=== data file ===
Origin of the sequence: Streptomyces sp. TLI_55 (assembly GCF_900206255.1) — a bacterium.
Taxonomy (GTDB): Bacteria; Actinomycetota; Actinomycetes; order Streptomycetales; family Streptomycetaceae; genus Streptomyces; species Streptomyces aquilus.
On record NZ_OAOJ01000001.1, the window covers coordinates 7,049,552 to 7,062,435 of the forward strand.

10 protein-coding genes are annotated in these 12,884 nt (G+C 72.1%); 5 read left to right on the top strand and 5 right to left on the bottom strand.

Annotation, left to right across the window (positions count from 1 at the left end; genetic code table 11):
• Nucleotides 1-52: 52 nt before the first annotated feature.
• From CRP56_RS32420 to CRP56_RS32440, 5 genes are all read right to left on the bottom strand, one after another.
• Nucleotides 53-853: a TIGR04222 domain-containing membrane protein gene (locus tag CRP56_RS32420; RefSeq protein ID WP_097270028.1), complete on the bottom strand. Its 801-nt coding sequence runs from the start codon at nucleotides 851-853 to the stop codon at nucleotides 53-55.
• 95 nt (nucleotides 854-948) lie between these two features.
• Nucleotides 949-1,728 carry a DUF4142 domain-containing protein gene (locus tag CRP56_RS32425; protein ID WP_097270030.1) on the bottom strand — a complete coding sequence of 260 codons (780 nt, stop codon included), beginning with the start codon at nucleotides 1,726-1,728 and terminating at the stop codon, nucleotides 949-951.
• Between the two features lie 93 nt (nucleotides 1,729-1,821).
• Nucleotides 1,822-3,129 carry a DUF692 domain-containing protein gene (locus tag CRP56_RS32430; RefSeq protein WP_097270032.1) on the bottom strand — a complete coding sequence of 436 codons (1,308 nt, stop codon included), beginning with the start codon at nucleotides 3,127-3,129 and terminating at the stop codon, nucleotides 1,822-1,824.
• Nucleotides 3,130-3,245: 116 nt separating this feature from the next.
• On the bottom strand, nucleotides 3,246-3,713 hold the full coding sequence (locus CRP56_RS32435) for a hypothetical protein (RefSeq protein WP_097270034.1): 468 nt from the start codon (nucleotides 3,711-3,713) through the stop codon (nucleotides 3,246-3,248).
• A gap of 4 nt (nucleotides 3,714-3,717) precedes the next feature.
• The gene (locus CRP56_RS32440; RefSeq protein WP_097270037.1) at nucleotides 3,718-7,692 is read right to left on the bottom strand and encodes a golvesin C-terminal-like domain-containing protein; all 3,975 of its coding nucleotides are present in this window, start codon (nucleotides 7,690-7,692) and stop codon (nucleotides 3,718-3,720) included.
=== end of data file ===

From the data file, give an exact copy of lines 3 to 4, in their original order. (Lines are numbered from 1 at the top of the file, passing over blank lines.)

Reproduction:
On record NZ_OAOJ01000001.1, the window covers coordinates 7,049,552 to 7,062,435 of the forward strand.

10 protein-coding genes are annotated in these 12,884 nt (G+C 72.1%); 5 read left to right on the top strand and 5 right to left on the bottom strand.